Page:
Do We Need a Royal Commission Into the Banking System?
Over the past 6 months the Australian banking system has come under increasing scrutiny with calls from politicians from both major political parties for a royal commission in to the banking industry. This follows a series of financial scandals where all the major banks and some of their smaller peers have been implicated in poor lending practices and the sale of inappropriate financial investment products to financially vulnerable consumers.
Not surprisingly the Australian Bankers Association (ABA) is resisting these calls and to date they have been supported by the Prime Minister and the Treasurer. The fear is that a royal commission will undermine Australians’ confidence in an industry that is a “key pillar” of the Australian economy.
The great majority of staff at banks are honest, ethical hard working Australians. I deal with them every day in my role as a credit adviser. For example, credit managers generally take very seriously their duty of care to their prospective customers in helping to ensure that they can afford to repay their mortgages.
On the other hand a recent survey by the Finance Sector Union (FSU) shone the spotlight on a workforce that is “stressed, overworked, under-trained and ethically conflicted”. Bank employees have highlighted the pressure within the banking system to meet sales targets, effectively forcing them to sell products that are against the interests of customers. One survey respondent wrote:
Another employee described sales targets as being more important than compliance and the customer.
Case Study 2.
I was asked to assist an 85 year old family member to set up a recurring payment from her deeming account to her daily transaction account with another bank. I enquired with the Information Desk at a local branch and was ushered into the office of the branch based financial planner. Read more...
This is borne out by my own experience in being called upon to help family members or friends who have been targets or victims of aggressive, unethical cross-selling by bank staff. Two of these experiences are summarised in Case Studies (see boxes at right)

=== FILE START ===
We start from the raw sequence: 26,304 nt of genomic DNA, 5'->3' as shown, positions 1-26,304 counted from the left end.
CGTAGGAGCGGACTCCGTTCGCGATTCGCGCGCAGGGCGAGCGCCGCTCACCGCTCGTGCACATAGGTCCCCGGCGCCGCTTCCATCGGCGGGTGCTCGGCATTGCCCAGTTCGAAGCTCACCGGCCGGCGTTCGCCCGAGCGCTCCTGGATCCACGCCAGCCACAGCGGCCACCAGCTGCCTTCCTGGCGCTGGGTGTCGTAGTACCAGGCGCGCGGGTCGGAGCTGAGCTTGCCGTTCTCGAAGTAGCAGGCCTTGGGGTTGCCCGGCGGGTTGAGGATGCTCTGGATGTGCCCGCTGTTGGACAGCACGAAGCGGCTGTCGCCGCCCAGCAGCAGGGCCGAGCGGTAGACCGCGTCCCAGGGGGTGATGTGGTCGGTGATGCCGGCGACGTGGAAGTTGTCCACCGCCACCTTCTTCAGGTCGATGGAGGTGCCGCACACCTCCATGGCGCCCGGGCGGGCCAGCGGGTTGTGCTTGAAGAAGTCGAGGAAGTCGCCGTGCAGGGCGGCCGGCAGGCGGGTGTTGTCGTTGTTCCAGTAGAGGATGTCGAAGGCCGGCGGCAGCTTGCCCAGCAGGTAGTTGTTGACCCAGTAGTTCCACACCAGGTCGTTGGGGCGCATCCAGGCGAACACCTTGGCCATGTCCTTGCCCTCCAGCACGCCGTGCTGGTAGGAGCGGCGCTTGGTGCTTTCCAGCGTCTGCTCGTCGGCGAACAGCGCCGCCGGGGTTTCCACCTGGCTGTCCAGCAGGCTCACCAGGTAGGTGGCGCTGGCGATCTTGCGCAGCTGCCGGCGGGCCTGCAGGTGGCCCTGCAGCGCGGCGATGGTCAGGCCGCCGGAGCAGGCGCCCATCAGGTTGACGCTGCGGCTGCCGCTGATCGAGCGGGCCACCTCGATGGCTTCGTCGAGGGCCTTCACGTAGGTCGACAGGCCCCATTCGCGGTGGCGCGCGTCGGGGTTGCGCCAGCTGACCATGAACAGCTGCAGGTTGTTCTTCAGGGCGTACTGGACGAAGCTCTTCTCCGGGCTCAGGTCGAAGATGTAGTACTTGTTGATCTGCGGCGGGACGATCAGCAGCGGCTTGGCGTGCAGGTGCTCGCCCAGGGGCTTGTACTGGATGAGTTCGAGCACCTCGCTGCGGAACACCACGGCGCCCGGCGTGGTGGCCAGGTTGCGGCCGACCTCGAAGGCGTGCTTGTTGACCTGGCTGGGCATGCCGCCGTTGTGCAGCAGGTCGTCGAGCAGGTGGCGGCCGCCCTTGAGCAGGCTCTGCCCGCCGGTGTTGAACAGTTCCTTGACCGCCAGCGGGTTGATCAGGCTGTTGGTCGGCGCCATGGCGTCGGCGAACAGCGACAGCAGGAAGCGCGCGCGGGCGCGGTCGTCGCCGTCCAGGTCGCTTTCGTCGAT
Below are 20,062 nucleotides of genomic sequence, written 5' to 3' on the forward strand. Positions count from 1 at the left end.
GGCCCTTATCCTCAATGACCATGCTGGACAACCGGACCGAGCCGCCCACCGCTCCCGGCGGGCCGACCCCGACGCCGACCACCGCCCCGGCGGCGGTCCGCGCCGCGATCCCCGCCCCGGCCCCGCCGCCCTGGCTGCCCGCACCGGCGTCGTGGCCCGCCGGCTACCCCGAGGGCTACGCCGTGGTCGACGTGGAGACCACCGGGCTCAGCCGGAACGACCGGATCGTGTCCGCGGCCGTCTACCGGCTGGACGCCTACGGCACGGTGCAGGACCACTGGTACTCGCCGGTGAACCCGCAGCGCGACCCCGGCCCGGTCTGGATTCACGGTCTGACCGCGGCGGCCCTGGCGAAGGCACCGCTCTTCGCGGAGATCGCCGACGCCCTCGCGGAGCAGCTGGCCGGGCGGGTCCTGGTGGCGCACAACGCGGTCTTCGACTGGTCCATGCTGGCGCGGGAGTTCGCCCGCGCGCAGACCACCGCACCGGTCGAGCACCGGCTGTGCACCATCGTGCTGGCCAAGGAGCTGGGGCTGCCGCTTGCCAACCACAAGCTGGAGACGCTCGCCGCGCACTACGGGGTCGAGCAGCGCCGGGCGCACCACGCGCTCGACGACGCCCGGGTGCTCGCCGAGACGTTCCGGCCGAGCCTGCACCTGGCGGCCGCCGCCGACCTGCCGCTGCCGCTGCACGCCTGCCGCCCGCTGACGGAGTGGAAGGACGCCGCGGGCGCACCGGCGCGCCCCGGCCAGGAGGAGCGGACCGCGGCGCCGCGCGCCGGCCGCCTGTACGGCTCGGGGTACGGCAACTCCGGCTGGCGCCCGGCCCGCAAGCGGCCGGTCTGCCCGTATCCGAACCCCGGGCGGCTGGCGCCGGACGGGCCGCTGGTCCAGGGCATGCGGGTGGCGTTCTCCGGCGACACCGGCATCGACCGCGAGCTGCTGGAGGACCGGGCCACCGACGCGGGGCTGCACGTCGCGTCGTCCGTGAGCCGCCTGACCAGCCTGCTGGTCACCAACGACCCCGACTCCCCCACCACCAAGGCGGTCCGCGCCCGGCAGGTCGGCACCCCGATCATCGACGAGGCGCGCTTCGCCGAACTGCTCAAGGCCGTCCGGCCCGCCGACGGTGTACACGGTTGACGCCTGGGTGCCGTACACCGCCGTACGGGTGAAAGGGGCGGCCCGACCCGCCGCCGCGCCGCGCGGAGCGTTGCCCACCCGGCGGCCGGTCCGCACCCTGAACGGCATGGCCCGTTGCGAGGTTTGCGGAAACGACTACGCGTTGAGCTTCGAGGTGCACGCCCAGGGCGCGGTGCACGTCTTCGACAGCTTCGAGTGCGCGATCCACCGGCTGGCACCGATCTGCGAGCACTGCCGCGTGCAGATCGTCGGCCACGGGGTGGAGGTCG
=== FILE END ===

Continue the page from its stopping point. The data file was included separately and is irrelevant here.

The New Daily quotes financial sector regulation expert Dr Andy Schmulow of University of WA who describes the problem as being the consequence of the “trickle-down effect” of a “wider incentive culture”.
“the wider incentive culture puts profits first, second and third and where banks are measured only on profit and face no real sanctions, which is why compliance is dispensed with or ignored.”
Defendants of the banks are proposing either a tribunal to deal with customer complaints while the government has tried to divert the push for a royal commission by requiring the banks to appear annually (my stress) before the Standing Committee on Economics.
This week the terms of reference were released and these have been described by Martin North of Digital Finance Analytics as “cosy” and “very gentle”. There is no attempt to address concerns about remuneration practices, or the vertical integration business model which sees the advisers and the product providers under the one roof. The overall impression is of a friendly “boys club” having an annual chat about macro-economic factors affecting the industry with very little focus on issues affecting consumer outcomes. This is simply not good enough.
If we are going to have a Senate inquiry hopefully we will see some Australian senators with the courage and capacity of US Senator Elizabeth Warren who recently took the CEO of Wells Fargo to task for his lack of integrity and accountability for cross-selling scams perpetrated by his staff under his leadership.
"This is about accountability. You should resign. You should give back the money that you took while this scam was going on."
It is easy to understand why the ABA is cautious and is lobbying hard to divert calls for a Royal Commission. We have recently seen the power of Royal Commissions in exposing deeply entrenched poor, secretive and immoral cultural practices in other pillars of our society; hitherto “well respected” institutions. In the case of the banks they are loath to expose the inner workings of their businesses to the forensic public scrutiny that will surely be a consequence.
But that is precisely the reason why a royal commission is needed. What is needed is a complete cultural change. This will not come about if the scale and scope of bad practices is kept hidden from view, or dealt with as responses to individual issues raised by consumers who have the knowledge, courage and resources to take on the industry which will be represented by dedicated business managers, PR teams and their well-paid legal representatives.